A Way to Bee

Join us for an inspection of Cummings School’s campus bee hives
several individuals wearing beekeeping gear
Before opening the hives, participants are advised what to do if a bee ends up in your suit. Being gentle, patient, and showing respect for the bees’ limits keeps everyone safe. Photo: Jeff Poole, Cummings School of Veterinary Medicine

Cummings School of Veterinary Medicine’s beekeeping (apiary) project has been reignited by Courtney Wallner, V25, a former bee researcher and current veterinary student. She recently invited campus community members to learn about the school’s hives while assisting with a recent inspection.

Below is a photo recap of the group’s inspection, including Courtney’s explanations. All Photos: Jeff Poole, Cummings School of Veterinary Medicine

a plastic bin full of smokers, used to keep bees calm during a hive inspection

Above: Smokers are used to keep bees calm when they are upset. Although bees do not need to be smoked for each inspection, having a smoker nearby is good for practice and safety. Pine shavings are used for smoker fuel, however dried pine needles, non-nylon burlap, and other forms of kindling also work well.

a bee smoker is held by one individual, while another individual checks the temperature using their hand

Above: Smoking bees is very similar to using a chemical restraint in traditional veterinary species. The smoke can calm bees in two ways. First, when honey bees smell smoke, they are inclined to enter the hive and engorge themselves on honey. This is an instinctual behavior bees display to prepare for wildfires. Leaving your home and flying for many miles during a blaze is much easier with a full belly. For the beekeeper, however, it means the bees are less likely to be bothered when you enter their hive. The second way smoke calms bees is by blocking their alarm pheromone. Honey bees communicate extensively via pheromones. If one bee is upset, she immediately tells her sisters (all 60,000+ of them). Smoke can make it more difficult for bees to smell an alarm pheromone, thus keeping the beekeeper safe and more bees calm. The smoke’s temperature is tested with a bare hand. If it is too hot for a hand, it is too hot for the bees.

several individuals wearing beekeeping gear

Above: Safety for beekeepers and the bees is always the first priority. Before opening the hives, participants are advised what to do if a bee ends up in your suit, if you get stung, or if you are being trailed by bees. Honey bees will die when they sting—the less they sting means less patients (the bees) pass away. Being gentle, patient, and showing respect for the bees’ limits keeps everyone safe.

one individual wearing full beekeeping gear holds a super frame of bees

Above: When honey bees are on a frame outside the hive for a long period of time, they tend to pool in the corners closest to the hive. They know the smell of their hive, their queen, and their sisters very well and will always head back to them.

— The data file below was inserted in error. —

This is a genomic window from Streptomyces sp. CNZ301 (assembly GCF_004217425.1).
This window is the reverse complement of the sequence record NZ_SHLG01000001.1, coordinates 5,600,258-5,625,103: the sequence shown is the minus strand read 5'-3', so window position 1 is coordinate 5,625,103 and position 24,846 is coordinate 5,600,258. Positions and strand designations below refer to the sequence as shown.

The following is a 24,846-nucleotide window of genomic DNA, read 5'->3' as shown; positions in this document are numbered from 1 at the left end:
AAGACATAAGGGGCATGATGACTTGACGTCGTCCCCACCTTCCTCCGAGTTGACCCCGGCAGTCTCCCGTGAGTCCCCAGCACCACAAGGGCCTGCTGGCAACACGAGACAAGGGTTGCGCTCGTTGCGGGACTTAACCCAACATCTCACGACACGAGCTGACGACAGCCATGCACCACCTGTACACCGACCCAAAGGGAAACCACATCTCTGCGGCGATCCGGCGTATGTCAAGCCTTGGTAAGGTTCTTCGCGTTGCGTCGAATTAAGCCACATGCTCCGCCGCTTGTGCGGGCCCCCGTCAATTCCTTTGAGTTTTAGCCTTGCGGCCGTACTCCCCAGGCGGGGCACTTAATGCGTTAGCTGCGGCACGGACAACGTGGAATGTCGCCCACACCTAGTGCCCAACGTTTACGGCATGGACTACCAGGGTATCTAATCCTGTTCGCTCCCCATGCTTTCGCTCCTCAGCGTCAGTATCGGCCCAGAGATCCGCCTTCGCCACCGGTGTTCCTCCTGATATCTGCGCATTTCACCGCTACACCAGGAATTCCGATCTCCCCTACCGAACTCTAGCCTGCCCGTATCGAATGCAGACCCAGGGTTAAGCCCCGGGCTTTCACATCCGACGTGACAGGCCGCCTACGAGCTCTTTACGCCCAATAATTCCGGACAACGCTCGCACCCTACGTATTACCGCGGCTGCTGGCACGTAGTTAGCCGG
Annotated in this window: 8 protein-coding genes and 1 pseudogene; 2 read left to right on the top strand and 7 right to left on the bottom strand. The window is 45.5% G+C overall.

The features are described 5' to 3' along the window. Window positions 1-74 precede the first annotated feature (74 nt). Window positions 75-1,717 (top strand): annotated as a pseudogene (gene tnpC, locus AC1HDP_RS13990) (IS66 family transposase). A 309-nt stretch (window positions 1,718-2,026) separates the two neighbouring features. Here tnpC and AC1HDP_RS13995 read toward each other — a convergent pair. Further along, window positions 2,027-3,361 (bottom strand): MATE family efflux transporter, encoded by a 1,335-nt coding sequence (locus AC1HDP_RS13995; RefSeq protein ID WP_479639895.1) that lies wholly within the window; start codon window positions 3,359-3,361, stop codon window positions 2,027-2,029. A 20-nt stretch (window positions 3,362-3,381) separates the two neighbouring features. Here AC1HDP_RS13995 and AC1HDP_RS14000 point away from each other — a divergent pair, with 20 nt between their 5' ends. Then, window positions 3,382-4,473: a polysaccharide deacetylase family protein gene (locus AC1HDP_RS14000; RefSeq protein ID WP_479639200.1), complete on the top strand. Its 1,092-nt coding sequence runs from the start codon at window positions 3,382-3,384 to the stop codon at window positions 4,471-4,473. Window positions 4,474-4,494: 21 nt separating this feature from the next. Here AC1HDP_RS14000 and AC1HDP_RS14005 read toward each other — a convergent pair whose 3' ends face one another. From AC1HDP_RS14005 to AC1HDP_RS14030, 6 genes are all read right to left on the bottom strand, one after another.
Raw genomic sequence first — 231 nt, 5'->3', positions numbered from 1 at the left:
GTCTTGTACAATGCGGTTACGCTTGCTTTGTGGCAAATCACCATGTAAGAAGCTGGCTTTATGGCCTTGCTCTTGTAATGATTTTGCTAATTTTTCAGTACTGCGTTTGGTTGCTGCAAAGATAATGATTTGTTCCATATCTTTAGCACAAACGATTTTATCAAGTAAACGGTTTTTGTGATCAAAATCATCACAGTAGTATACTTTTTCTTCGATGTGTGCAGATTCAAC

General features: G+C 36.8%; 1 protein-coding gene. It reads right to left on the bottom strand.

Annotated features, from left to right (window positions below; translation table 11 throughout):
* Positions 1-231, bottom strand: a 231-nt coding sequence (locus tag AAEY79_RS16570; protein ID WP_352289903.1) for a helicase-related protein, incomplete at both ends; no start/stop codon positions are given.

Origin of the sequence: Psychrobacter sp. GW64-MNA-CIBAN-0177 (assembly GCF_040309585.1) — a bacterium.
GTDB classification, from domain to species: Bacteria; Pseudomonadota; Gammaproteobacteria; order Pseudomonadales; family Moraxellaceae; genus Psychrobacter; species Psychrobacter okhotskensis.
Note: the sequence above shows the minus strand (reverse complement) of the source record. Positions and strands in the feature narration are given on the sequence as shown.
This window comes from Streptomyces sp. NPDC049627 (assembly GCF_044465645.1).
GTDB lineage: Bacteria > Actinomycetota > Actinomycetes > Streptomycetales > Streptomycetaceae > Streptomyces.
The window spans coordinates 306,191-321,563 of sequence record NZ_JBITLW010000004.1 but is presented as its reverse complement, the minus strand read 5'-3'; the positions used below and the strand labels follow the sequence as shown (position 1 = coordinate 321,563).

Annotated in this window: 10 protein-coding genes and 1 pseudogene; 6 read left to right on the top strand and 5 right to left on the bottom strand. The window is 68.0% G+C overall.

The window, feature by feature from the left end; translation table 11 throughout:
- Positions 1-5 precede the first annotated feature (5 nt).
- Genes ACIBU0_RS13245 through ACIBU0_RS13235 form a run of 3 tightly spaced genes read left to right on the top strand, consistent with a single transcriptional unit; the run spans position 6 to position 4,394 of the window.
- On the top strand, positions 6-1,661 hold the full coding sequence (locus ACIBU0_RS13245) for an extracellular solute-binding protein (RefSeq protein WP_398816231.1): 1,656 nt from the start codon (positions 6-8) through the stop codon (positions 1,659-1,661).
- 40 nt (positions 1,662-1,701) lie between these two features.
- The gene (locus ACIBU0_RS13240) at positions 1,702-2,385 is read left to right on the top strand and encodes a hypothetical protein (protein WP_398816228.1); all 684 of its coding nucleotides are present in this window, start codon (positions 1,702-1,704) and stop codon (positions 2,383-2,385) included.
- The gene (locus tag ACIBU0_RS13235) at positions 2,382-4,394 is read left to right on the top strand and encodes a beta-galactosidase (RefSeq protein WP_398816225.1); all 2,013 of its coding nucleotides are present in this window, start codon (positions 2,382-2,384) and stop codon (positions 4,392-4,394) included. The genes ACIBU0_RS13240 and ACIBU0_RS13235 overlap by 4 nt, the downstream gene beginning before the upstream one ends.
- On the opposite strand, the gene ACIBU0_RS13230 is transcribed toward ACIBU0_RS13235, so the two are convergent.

individuals wearing beekeeping gear inspect a frame of honey bees

Above: Apiary Manager Courtney Wallner shows students, technicians, clinicians, and other staff the “normals” and “abnormals” of a brood frame. This hive has European Foulbrood, a bacterial disease that affects developing baby honey bees. Being able to distinguish between healthy and unhealthy broods allow veterinarians to make accurate management recommendations, collect relevant samples, and evaluate the overall health of the hive.

an individual wearing beekeeping gear holds a frame of honey bees up for inspection

Above: Knowing how to analyze a frame from a beehive is an essential part of a hive inspection. A thorough hive inspection tells a veterinarian the status of the hive in terms of health, queen status, and resources. This brood frame (a frame where the queen lays eggs) includes some honey flanking the top of it. It is being examined for the amount and quality of adult, pupa, and larval bees present, and the presence and age of eggs. All of these will lead to clues about the overall health of the colony.

a beekeeper uses a small spatula to extract a single larva for testing

Above: A spatula, small enough to fit in a ~0.47mm wide cell, is used to harvest a single larva for EFB (European Foulbrood) testing. The larvae harvested were chosen for sampling based on a few characteristics indicating it is likely sick. Amorphous shape, acrid odor, and a “mucus-like” appearance are all indicative of illness in honey bee broods.

a single larva is held on a small spatula after extraction from a honey bee frame

Above: This is the result of a rope test performed on uncapped honey bee larval cells. Veterinarians perform this to test for foulbrood disease in honey bees. The bacterial foulbrood pathogens will liquify a developing honey bee larva (baby bee), causing it to stick to and “rope out” of the cell if something thin is inserted and removed slowly. The white, amorphous blob at the end of the stick is the sick bee larvae.

honey bees bunched on a human hand

Above: Honey bees, one of only two domesticated insects, have been bred to be incredibly docile, gentle, and tolerant of human handling. Cummings School bees are of the Italian subspecies, or “breed,” Apis mellifera ligustica. Italians are known for their easy-going nature. Despite their ability to sting, the bees do not in most cases.